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    Quote Originally Posted by Anygreg View Post
    They would at a push but my more suited to stands with room to breathe. I have the x300a wireless for my office on the desk and they are great for those duties.

    Not saying they wonít work but wouldnít get the best out of them I think.
    Thanks, I'll check those out. Do they have the room correction functionality? Or I could just put the Ls50 on stands and toe them in, it's a fairly large room.

  43. #43
    Quote Originally Posted by nunya View Post
    If you crank it right up an amp can distort sound, so the ďqualityĒ aspect is diminished.

    High end speaker cable can be a myth, of sorts.

    Itís not the quality / price but the strand count. Simply higher the better.

    As mentioned, more strands = lower resistance so the signal runs more freely. It doesnít improve quality of sound as such, but the amp doesnít need to driven as hard to produce the same volume.
    No, bigger cross section = lower resistance.

  44. #44
    My setup is Cambridge Audio cxa60 and Focal aria 906.
    I had Yamaha reciver before but it was very bad. So I changed it for integrated amp.

    Now is a good time to buy KEF R serius because they have big discounts. Try R300.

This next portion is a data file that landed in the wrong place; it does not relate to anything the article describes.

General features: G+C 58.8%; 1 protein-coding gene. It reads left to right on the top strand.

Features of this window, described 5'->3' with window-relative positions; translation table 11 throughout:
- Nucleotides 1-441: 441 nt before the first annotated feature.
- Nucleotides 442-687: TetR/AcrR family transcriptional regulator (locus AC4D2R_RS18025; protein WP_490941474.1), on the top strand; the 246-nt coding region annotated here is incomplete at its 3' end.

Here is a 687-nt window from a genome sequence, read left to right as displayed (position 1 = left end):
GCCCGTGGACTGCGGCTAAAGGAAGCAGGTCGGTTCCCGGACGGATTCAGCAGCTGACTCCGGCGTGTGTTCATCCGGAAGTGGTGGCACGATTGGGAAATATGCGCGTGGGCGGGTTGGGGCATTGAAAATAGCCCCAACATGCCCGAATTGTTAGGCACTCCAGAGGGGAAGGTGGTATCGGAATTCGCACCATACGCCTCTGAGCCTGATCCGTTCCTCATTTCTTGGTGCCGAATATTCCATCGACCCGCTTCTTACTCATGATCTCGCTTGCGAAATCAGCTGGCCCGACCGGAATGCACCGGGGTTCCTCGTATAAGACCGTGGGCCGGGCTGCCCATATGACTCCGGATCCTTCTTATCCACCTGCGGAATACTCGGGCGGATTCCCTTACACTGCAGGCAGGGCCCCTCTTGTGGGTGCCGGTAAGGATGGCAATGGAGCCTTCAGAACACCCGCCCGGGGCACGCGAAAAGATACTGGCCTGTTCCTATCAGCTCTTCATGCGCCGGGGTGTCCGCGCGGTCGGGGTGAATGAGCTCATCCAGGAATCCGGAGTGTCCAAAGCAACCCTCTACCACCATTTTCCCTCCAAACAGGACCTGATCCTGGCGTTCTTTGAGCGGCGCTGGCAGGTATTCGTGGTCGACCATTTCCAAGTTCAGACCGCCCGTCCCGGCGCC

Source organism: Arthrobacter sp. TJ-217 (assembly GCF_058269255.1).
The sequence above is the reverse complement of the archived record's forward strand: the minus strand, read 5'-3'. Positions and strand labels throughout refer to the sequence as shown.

45. #45
    Grand Master hogthrob's Avatar
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    Quote Originally Posted by nunya View Post
    As mentioned, more strands = lower resistance so the signal runs more freely.
    That's debatable.

  46. #46
    Master subseastu's Avatar
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    Quote Originally Posted by walkerwek1958 View Post
    Lots of sensible advice on here. Iíve been interested in music/ hi- fi for many years but Iíve always avoided getting sucked into the high-end stuff. I have a pair of Arcam amps (A85/P85 ) bought second- hand several years ago. I was sold on the advantages of bi- amping, itís not all about power itís the clarity and improved soundstage that I find convincing.
    Have you found it makes a noticeable difference when taking into account the cost. By bi-amping do you mean using a pre and power amp?

  47. #47
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    Quote Originally Posted by subseastu View Post